Euro is political prison for Greece – MEP
The Greek Parliament is conducting the last day of a debate that started on Sunday and is set to culminate late tonight with a vote of confidence on Prime Minister George Papandreou’s new government.
If it gains parliamentary approval, the government will have to tackle the unpopular task of implementing further budget cuts coordinated with the EU and IMF.
Papandreou, addressing the Parliament on Sunday, said the country’s financial reserves would soon be depleted. The monetary crisis was set in motion by EU financial ministers refusing to release a new 12-billion-euro tranche of loans. The ministers, meeting in Luxembourg on Monday, declared that a final decision on the tranche would be taken in July. They gave Greece two weeks to force through tax hikes and spending cuts.
The discussion of a second bail-out for Greece was also postponed until the July session in Brussels.
If the no-confidence vote goes through, there will presumably be an election and the implications for the euro will be very serious, believes MEP David Campbell Bannerman from the UK Conservative Party.
The main concern if Greece defaults is that private investors may be hit badly, and may reconsider bailing out other troubled countries, such as Portugal, Ireland or Spain, says the MEP.
“The question now is: Are we throwing good money after bad money? How many billions can we throw into this?” asks Bannerman. “I think this is major trouble for the euro. It will collapse in part or totally, and probably quite soon.”
“The euro is a political prison for countries such as Greece and Spain,” added the MEP. “They need to be liberated from that prison, re-create their own currencies, have devaluation, make their exports cheaper and easier for tourists to visit their countries – and they will get back on their feet. I think the euro is very undesirable for a lot of these countries.”
The Greek government has a clear majority and no surprises are expected in the vote of no-confidence, says Simos Kedikoglou, a member of the Greek Parliament.
“We are voting against the continuation of the current policy,” said Kedikoglou, who represents the New Democratic Party. “These austerity measures have brought such results to the Greek economy that now everything is practically dead. We need development.”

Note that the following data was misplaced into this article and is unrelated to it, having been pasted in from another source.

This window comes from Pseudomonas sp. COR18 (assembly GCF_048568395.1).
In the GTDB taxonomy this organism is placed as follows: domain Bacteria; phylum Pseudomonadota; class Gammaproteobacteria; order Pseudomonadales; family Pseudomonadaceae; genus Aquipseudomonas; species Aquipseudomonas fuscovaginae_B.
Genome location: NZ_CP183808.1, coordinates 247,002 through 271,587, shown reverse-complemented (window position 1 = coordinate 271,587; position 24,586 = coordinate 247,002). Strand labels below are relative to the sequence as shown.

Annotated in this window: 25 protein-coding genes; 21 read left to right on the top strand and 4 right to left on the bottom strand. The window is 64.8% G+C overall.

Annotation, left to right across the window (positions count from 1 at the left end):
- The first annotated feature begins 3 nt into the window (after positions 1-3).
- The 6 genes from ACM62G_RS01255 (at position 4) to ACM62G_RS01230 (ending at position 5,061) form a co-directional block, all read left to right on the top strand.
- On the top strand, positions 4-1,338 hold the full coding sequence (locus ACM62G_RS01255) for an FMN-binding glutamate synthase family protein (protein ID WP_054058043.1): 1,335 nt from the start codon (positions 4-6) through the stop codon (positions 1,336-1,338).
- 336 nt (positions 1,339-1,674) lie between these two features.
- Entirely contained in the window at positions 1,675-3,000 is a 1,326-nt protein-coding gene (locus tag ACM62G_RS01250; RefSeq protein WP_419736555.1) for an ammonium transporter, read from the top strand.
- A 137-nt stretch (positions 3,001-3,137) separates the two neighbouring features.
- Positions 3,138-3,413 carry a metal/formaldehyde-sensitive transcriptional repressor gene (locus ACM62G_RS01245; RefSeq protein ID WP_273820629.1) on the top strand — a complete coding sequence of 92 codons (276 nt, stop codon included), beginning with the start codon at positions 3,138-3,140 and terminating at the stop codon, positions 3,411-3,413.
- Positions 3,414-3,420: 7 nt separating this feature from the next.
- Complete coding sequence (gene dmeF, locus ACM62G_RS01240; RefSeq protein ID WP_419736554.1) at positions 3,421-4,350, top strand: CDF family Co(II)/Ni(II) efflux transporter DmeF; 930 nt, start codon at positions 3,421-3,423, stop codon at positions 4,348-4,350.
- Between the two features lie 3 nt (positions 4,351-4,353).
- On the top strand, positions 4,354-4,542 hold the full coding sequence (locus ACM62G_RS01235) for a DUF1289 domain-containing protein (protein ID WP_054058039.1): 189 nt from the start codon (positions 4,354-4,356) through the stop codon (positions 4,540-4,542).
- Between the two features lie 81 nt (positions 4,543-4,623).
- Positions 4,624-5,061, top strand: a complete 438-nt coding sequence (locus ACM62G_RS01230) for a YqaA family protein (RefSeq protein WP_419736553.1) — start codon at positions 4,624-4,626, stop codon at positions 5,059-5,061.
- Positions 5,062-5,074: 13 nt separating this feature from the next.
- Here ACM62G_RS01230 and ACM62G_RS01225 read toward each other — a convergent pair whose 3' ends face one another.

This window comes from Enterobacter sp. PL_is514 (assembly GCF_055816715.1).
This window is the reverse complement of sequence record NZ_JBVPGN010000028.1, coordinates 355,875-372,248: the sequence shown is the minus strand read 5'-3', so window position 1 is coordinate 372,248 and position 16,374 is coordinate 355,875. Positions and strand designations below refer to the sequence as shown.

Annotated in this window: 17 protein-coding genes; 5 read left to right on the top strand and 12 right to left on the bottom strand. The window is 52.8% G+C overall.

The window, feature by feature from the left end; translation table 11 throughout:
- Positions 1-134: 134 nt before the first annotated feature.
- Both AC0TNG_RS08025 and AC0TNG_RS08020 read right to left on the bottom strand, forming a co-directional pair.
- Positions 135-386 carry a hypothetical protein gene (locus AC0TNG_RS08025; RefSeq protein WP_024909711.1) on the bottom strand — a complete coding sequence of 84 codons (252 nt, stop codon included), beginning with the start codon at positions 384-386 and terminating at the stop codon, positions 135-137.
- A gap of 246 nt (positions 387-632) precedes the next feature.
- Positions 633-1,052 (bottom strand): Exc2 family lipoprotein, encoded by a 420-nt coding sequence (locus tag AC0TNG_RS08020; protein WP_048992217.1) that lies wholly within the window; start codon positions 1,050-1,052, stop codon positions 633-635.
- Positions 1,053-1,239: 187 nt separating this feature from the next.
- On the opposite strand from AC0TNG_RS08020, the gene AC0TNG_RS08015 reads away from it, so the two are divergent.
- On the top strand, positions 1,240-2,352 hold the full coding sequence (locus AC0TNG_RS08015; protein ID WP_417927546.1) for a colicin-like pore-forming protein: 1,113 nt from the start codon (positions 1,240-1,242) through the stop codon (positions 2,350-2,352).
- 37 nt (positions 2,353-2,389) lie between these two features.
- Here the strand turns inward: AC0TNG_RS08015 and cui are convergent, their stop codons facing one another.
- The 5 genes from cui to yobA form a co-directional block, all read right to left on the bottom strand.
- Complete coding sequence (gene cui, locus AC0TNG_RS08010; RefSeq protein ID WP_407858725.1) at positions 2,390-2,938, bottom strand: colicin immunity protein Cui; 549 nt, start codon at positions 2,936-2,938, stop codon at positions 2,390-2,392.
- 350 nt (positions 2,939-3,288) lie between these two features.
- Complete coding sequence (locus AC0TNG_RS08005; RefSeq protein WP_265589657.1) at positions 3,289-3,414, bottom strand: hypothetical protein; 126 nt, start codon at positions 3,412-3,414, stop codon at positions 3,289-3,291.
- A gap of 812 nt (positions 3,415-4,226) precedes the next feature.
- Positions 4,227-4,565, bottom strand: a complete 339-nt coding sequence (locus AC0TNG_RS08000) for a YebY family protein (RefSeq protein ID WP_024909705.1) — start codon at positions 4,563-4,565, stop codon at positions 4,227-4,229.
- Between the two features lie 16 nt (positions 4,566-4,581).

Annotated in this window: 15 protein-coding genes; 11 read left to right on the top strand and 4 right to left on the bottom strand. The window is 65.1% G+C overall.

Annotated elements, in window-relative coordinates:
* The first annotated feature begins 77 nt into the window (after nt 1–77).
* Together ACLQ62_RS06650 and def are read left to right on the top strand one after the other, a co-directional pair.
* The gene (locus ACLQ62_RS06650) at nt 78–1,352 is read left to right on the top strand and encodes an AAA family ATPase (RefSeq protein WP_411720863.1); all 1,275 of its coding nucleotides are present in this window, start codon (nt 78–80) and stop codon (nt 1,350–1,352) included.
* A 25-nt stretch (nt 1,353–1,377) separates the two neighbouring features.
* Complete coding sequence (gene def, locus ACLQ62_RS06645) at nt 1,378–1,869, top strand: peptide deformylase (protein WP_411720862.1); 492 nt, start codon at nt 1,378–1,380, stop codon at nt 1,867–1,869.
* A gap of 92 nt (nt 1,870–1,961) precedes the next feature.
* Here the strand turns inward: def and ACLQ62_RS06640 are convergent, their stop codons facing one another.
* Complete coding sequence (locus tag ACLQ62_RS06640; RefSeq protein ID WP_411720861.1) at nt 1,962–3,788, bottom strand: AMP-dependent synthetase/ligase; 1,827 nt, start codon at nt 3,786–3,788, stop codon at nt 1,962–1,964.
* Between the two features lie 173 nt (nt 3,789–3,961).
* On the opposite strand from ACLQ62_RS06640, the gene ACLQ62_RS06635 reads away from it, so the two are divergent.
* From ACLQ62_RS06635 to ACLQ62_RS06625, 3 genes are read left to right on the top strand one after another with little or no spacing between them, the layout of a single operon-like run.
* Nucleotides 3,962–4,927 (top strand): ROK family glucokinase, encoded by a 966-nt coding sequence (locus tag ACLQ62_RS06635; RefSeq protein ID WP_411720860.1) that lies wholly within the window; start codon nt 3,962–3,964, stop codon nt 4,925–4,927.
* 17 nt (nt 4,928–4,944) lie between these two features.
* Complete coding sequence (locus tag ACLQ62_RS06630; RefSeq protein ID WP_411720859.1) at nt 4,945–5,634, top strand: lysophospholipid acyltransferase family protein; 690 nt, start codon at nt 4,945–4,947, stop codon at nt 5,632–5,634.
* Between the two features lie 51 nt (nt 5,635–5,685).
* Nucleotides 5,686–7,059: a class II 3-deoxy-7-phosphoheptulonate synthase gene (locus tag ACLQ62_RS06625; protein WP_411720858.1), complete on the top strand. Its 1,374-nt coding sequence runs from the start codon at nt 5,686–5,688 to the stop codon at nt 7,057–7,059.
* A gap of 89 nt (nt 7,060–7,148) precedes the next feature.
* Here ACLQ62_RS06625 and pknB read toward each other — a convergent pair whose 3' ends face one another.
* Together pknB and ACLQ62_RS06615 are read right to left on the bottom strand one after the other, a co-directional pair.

The New Democratic Party has offered to form a coalition government with the Socialistic Party, according to the MP, but this offer was turned down by the Socialists. The stagnant economy is neither beneficial to Greece nor to its partners, as most of the country’s obligations are held by German, French and American banks, says Kedikoglou.
“You can see the desperation, the anger in the streets,” concluded Kedikoglou. “But the biggest deficit is not the economic one; it is a deficit of hope. This government is not oriented toward development, it just cuts down, cuts down and cuts down.”
Sotiris Panagiotis, a lecturer at the University of the Aegean, says that the Greek government has more than the confidence vote to worry about.
“Even if the government manages to have the confidence vote tonight, it is not clear that they can stand up to the pressure from the streets, especially during the two-day national strike when the new austerity package is discussed in Parliament," he said. "The problem is that we are being given a $12 billion lifeline, the biggest part of which is going to be used to repay the previous debt.”
If Greece defaults, it will have a domino effect – MEP
Portugal and Spain would also default on their debt obligations if Greece does, says Thijs Berman, a member of the European Parliament. Moreover, it will be a message to the markets that the eurozone countries are not ready to save Greece, suggests the Dutch Party MEP, and that could spell the end of the eurozone.
Greece will have to be bailed out, and if it does not happen then the EU finance ministers are at fault, said Berman.
“The ministers of finance of the eurozone did not show enough resolve and did not take the right and radical decision to help Greece out once and for good,” he declared. “They gave one portion under conditions and were constantly negotiating on the next phases. The Greek government and opposition are to blame, too. They should show national unity and understand the necessity of meeting the conditions that have been set by the IMF and eurozone.”
According to Berman, the solution to the Greek crisis is raising taxes, which Greece has proved capable of doing. Last year Athens collected 39 percent of Greece’s GDP in taxes, which was 2 percent higher than the year before. This is hard but unavoidable, concluded the MEP.